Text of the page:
Although no law had yet been passed in Massachusetts prohibiting the arrival of Quakers, the two women were immediately imprisoned and searched carefully for "witch-marks." Deputy Governor Richard Bellingham sent officers to the ship, searched the ladies' baggage, seized their stock of Quaker literature, and had it summarily burned. The women were imprisoned for five weeks, during which time no one was allowed to visit or speak to them. No light or writing material was allowed in their cell, and the prisoners were almost starved to death. At the end of this ordeal, they were shipped back to Barbados.
Bellingham denounced the two Quakers as heretics, transgressors with "very dangerous, heretical, and blasphemous opinions" and "corrupt, heretical, and blasphemous doctrines." Bellingham's litmus test for deciding if the ladies were Quakers was brusque indeed; one of them happened to say "thee," whereupon Bellingham declared that "he needed no more; now he knew they were Quakers."
Governor Endecott's only criticism of Bellingham's treatment of the two Quaker ladies was to say that if he had been present, the prisoners also would have been "well whipped."
A few days after the Austin-Fisher "threat" had been disposed of, nine more Quakers arrived in Boston. They were summarily arrested, imprisoned for eight weeks, and then shipped back; the master of the ship that brought them was also jailed, no doubt as an instructive moral lesson to future ship captains. If the existence of the two ladies had driven the Massachusetts authorities to fury, this was nothing compared to the effects of the new goad.
Governor Endecott, repeatedly haranguing the hapless prisoners, kept threatening to hang them; for example: "Take heed ye break not our ecclesiastical laws for then ye are sure to stretch by a halter." Since it was very difficult for a Puritan in good standing, let alone a Quaker, not to break some ecclesiastical law, the halter was close indeed. It is no wonder that Mary Prince, one of the prisoners, was impelled to denounce Endecott as a "vile oppressor" and "tyrant," and the Massachusetts ministers as "hirelings" and "Baal's priests."
At their trial the Quakers had the impudence to ask for a copy of the laws against them, which request Endecott angrily refused — causing a murmur of sympathy in the audience for the prisoners. For, it was openly asked, "How shall they know when they transgress?"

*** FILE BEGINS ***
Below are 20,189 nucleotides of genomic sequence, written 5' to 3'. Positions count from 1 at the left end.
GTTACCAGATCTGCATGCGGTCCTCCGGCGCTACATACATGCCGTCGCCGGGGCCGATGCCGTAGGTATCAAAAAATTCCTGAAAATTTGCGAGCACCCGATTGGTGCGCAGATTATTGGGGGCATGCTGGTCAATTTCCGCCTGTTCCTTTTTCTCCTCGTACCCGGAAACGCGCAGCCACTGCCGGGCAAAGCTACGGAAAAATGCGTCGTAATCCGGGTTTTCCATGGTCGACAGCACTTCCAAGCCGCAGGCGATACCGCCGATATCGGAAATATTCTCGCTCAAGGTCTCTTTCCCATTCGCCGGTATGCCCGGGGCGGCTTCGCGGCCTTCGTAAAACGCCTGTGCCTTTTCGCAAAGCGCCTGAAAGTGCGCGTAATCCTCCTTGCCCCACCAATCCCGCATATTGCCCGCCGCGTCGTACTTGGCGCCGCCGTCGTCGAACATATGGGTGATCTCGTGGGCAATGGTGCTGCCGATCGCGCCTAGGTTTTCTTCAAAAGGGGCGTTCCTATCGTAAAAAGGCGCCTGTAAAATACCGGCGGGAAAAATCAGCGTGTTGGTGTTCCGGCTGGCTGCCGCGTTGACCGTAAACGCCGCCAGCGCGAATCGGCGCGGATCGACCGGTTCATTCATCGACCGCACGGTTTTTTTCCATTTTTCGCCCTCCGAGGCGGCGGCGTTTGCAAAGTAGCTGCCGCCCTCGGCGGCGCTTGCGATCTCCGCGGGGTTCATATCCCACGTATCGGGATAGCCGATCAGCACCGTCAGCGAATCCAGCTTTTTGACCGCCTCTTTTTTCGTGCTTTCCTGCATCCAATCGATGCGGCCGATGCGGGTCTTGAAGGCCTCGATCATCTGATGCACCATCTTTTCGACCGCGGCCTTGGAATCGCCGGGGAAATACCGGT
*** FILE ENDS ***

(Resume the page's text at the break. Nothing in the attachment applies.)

From this point on, the persecution of Quakers was savage and fanatical, but the determination of the Quakers to keep coming and spreading their Gospel remained remarkably steadfast. In October the General Court passed a law providing for the fining of any shipmaster bringing a known Quaker to Massachusetts; the Quaker was to be imprisoned, severely whipped, "kept consistently to work" and not permitted to speak to anyone. Any existing resident of Massachusetts who dared defend any Quaker opinion was to be fined and banished on the third offense; any criticism of a magistrate or minister was to be met with a whipping and a heavy fine.
Thus, not only the Quakers but anyone presuming to defend their rights or to criticize the brutally repressive acts of the authorities was to be dealt with as a criminal. An early example was Nicholas Upshall, a weak old man who had bribed the jailer to give Ann Austin and Mary Fisher some food while they were starving in prison. Upshall protested against the oppressive anti-Quaker law, and for this offense he was fined, imprisoned, and banished from the colony. From Plymouth, old Upshall was forced to walk to Rhode Island in the winter snows. The old man was given shelter by an Indian who exclaimed: "What a God have the English who deal so with one another about the worship of their God!" Upshall finally found sanctuary in Warwick.
In succeeding years, Quakers were repeatedly stripped (to be searched for witch marks) and whipped, the ears of the men were cut off, and mere attendance at a Quaker meeting was deemed by the authorities as automatic proof of Quaker belief. In 1661 the Cart and Whip Act decreed that all Quakers, men and especially women, were to be stripped, tied to a cart's tail, branded on the left shoulder, and then whipped through every town until they had reached the borders of the colony.
Later apologists for Massachusetts Bay have maintained that all this was nothing more than a perhaps overzealous means of enforcing immigration restrictions. Among other things, this overlooks the fact that the persecutions were conducted as much against "native" converts to Quakerism as against new arrivals. Thus the Southwick family in Salem, converts to Quakerism, were repeatedly persecuted. Edward Batter, the treasurer of Salem and indefatigable Quaker hunter, had two children of Lawrence Southwick sold into servitude to Virginia and Barbados, in order to satisfy fines levied for aiding the Quakers.
Read more>> The First Execution for Religion on American Soil - Murray N. Rothbard - Mises Daily